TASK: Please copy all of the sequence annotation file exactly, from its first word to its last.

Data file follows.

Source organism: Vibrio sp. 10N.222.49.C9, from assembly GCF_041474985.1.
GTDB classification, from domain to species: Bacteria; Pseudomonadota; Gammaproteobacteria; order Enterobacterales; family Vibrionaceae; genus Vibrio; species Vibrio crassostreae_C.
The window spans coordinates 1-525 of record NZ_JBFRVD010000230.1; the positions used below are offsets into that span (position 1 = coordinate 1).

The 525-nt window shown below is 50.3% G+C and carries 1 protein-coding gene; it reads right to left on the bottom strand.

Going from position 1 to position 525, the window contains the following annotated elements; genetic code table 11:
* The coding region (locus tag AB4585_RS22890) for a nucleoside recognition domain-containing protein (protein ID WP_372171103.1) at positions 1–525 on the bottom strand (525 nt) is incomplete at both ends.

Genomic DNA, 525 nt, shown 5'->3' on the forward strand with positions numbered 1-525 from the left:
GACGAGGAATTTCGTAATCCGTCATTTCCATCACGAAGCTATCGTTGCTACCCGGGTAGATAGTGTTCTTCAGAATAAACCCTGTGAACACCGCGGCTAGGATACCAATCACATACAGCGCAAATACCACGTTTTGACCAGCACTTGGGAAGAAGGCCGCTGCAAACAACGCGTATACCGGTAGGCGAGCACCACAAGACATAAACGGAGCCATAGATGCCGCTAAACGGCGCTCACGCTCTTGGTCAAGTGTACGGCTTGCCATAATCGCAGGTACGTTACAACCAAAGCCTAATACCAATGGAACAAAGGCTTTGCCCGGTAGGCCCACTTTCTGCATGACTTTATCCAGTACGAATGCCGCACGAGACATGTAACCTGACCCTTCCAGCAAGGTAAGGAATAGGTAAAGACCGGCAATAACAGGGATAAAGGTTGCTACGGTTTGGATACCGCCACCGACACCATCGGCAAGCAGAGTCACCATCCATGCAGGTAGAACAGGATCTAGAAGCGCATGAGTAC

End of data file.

Source organism: Vibrio sp. 10N.222.49.C9, from assembly GCF_041474985.1.
GTDB classification, from domain to species: Bacteria; Pseudomonadota; Gammaproteobacteria; order Enterobacterales; family Vibrionaceae; genus Vibrio; species Vibrio crassostreae_C.
The window spans coordinates 1-525 of record NZ_JBFRVD010000230.1; the positions used below are offsets into that span (position 1 = coordinate 1).

The 525-nt window shown below is 50.3% G+C and carries 1 protein-coding gene; it reads right to left on the bottom strand.

Going from position 1 to position 525, the window contains the following annotated elements; genetic code table 11:
* The coding region (locus tag AB4585_RS22890) for a nucleoside recognition domain-containing protein (protein ID WP_372171103.1) at positions 1–525 on the bottom strand (525 nt) is incomplete at both ends.

Genomic DNA, 525 nt, shown 5'->3' on the forward strand with positions numbered 1-525 from the left:
GACGAGGAATTTCGTAATCCGTCATTTCCATCACGAAGCTATCGTTGCTACCCGGGTAGATAGTGTTCTTCAGAATAAACCCTGTGAACACCGCGGCTAGGATACCAATCACATACAGCGCAAATACCACGTTTTGACCAGCACTTGGGAAGAAGGCCGCTGCAAACAACGCGTATACCGGTAGGCGAGCACCACAAGACATAAACGGAGCCATAGATGCCGCTAAACGGCGCTCACGCTCTTGGTCAAGTGTACGGCTTGCCATAATCGCAGGTACGTTACAACCAAAGCCTAATACCAATGGAACAAAGGCTTTGCCCGGTAGGCCCACTTTCTGCATGACTTTATCCAGTACGAATGCCGCACGAGACATGTAACCTGACCCTTCCAGCAAGGTAAGGAATAGGTAAAGACCGGCAATAACAGGGATAAAGGTTGCTACGGTTTGGATACCGCCACCGACACCATCGGCAAGCAGAGTCACCATCCATGCAGGTAGAACAGGATCTAGAAGCGCATGAGTAC